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intense comp titian over policy and power that you see today in the united states. tensions between imam khomeini, the islamic republic's founding father in the first elected president resulted in impeachment during wartime in 1881 after the reformists, mohammed became president in 1997. his disagreement with ayatollah khomeini, which defeated imam khomeini were at least as intentioned between khomeini and ahmadinejad. in iran, the leader are the neo-and are not an indicator that systemic. they are politics as usual in a system of multiple power institutionalized checks and balances. and the factory approach in many so-called iran experts in the
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united states, after reigning to slay the third of contestation over policy relative positions within their system that virtually everywhere else in the world recall normal politics, then iran experts tell us this would happen and pathological and the system must be coming apart. despite these experiences and other similar hearing is we go through in the book, american political and policy of the continue promoting the idea of the myth of the islamic republic's illegitimacy and fragility. today this myth comes into interlocking merges, when sanctioned now finally working to undermine the islamic republic's basic stability and that the arab awakening has left the islamic republic isolated in the neighborhood.
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on sanctions, hillary and i returned from her most recent visit to iran last month. we're happy to talk more about current economic conditions, social and political conditions in the q&a. for now, let me say simply that no one who has walked the streets of tehran who has seen iran's economy is not collapsing or attacked or range of iranian could possibly think that sanctions are working in a way that will compile the islamic republic conclusion ursa minor to american demands on the nuclear issue. that is delusional. on the arab awakening, the same tendency save actions are working and they seek to embrace the defined proposition at the same social current of pro-american leaders in tunisia and egypt are empowered islamists across the arab world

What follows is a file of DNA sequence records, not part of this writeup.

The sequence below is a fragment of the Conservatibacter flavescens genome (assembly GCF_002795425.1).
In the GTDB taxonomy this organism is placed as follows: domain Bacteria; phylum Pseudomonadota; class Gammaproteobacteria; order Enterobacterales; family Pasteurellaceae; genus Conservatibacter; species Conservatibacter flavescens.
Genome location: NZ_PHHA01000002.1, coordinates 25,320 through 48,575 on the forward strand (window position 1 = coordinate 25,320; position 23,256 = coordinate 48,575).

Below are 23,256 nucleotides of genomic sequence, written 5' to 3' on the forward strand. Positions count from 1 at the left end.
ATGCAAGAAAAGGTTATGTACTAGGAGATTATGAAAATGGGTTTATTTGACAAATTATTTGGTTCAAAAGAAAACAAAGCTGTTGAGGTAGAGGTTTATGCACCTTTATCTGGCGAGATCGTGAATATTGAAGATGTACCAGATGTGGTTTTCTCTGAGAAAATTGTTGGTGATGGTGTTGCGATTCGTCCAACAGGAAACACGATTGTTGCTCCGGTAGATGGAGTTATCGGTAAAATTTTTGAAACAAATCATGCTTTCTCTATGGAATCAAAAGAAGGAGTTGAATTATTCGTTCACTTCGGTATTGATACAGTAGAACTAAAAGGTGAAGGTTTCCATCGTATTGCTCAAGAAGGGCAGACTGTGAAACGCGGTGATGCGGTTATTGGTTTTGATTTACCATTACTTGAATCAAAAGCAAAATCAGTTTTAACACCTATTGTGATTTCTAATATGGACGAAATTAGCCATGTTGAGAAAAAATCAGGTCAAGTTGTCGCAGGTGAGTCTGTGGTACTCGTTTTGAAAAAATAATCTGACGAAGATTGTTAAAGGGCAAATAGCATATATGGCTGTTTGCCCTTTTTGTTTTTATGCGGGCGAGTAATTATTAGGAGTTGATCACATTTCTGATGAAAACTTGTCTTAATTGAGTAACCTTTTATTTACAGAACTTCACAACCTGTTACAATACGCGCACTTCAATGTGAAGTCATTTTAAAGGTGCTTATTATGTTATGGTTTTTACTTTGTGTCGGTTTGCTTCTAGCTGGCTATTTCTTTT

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will in iran somehow transformed these tonic republic into a secular liberal state. that is truly logic defined. in tehran, we can tell you iranian policymakers and analysts see the arab awakening is usually passes for the regional position. they judge correctly that any arab government which becomes warmer sentiment of the people's beliefs, concerned were also become less enthusiastic about strategic cooperation, let alone israel and foreign policy independence. tehran doesn't need. government to need more program in. plus pro-american, less pro-israel and more independent. more particularly, one fears in washington because of the arab